Posts Tagged ‘card combinations’
The Tarot Journey –Turning Challenges into Stepping Stones
One of the questions asked that prompted this series for challenges in the Tarot Journey was about how to tell a story with the cards. The specific question that was asked was telling a story with a 3-card or a 10-card tarot spread, such as a Past-Present-Future layout, or a Celtic Cross.
I really pondered how to approach this subject, because much of the “story telling” will come from you and your intuition when you lay out the cards.
Additionally, the idea of “story telling” could be viewed in different ways. For example, if you are a new reader, and you want to just lay out three cards without any positional meanings for those cards – basically to just read in free from – this may be a bit of a challenge for you, at least until you’ve gained enough experience to comfortably put the cards together.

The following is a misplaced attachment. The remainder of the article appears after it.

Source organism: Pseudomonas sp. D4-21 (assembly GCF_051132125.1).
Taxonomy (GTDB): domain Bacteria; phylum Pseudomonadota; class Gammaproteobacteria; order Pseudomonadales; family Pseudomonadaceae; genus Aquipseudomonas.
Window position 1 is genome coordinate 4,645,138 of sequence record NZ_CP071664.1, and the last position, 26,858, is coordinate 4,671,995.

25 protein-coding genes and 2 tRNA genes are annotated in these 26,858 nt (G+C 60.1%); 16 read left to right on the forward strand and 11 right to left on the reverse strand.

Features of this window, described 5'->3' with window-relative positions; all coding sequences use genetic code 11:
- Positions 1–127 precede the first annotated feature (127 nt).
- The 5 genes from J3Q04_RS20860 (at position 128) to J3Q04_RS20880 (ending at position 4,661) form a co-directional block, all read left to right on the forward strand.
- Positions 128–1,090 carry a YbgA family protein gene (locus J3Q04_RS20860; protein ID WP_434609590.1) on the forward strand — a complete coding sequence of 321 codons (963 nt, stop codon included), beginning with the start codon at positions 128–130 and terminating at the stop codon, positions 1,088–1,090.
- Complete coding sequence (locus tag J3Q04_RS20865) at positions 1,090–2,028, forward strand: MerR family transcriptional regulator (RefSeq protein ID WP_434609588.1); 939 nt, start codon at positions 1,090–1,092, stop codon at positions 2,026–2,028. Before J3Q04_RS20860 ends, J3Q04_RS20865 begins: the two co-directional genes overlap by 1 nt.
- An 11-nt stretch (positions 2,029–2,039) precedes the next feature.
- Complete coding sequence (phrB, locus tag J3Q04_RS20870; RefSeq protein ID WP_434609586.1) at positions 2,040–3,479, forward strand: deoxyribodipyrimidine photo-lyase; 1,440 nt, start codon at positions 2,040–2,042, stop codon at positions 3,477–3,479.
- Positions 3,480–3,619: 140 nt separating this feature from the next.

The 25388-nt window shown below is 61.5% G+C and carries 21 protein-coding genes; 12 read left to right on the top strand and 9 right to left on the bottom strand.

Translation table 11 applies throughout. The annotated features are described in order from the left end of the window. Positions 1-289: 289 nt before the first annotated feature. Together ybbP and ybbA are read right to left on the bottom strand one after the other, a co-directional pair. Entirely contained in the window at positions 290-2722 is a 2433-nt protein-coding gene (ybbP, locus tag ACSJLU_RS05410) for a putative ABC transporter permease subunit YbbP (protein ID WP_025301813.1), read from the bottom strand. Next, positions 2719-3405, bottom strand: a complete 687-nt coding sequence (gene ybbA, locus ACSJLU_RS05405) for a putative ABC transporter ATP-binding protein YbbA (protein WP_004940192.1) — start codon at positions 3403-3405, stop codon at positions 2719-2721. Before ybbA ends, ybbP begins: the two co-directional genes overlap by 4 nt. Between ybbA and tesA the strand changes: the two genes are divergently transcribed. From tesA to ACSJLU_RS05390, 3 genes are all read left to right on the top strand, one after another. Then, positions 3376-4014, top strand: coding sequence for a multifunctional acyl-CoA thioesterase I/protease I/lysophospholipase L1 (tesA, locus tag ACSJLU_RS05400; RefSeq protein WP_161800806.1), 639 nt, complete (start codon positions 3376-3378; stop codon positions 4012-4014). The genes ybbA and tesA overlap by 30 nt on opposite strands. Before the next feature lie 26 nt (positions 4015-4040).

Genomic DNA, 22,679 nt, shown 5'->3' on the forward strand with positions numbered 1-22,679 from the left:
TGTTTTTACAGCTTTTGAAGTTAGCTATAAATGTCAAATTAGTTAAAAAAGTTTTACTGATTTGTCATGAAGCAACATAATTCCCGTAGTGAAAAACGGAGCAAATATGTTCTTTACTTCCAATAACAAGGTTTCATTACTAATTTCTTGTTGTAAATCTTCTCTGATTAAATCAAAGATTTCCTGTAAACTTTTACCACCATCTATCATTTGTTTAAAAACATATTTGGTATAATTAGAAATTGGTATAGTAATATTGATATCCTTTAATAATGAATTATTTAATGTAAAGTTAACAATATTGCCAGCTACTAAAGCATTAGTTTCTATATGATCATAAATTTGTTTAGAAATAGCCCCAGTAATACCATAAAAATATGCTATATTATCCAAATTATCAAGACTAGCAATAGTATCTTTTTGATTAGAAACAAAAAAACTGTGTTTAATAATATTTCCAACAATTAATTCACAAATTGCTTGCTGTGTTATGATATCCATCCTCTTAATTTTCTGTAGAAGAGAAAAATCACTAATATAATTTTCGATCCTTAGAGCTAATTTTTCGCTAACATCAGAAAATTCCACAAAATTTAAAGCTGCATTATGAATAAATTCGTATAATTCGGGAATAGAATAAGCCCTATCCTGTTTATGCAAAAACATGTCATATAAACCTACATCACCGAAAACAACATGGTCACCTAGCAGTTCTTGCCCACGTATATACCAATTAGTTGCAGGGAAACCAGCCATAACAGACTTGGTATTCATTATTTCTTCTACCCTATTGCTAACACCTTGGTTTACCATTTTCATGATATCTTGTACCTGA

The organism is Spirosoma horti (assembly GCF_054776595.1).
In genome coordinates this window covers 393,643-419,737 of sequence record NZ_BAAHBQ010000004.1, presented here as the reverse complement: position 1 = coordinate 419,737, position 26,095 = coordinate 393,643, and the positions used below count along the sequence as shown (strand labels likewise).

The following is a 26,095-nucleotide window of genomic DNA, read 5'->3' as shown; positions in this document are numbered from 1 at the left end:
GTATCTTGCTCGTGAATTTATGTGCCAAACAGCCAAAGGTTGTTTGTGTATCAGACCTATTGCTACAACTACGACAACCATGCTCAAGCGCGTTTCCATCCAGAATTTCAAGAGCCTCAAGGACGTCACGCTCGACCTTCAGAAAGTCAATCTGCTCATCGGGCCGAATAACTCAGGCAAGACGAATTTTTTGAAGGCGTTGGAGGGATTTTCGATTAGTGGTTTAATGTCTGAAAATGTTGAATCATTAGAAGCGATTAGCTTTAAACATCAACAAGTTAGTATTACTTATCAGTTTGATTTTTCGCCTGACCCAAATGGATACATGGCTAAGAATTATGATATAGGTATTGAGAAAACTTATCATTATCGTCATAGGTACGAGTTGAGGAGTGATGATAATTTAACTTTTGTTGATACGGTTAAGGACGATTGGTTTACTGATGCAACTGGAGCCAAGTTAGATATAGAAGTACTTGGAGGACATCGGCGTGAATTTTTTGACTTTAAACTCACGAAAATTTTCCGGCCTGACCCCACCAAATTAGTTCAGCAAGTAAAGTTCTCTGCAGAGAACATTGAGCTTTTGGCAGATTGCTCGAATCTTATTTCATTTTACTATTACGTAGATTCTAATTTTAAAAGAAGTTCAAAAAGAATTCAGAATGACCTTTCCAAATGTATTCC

So if you are new to Tarot, or you’ve just started getting the meanings down pat, you may want to consider sticking to a spread that has positions assigned. This will give you some structure and a foundation for the direction of your reading. While I do enjoy laying out a few cards in free form style, I generally still won’t lay out more than 5 cards to read in a free form manner. For bigger readings, I still like to have the structure behind the cards.
I think the concern behind today’s question relates to feeling like your responses to a reading are somewhat herky-jerky or going in different directions. Perhaps you don’t feel or find the “flow” to the reading. Again, this question about “telling a story” with the cards could mean a number of things. It could relate to how you are trying to blend the cards around the common theme or question. So you might also want to practice on card blending or card combination skills.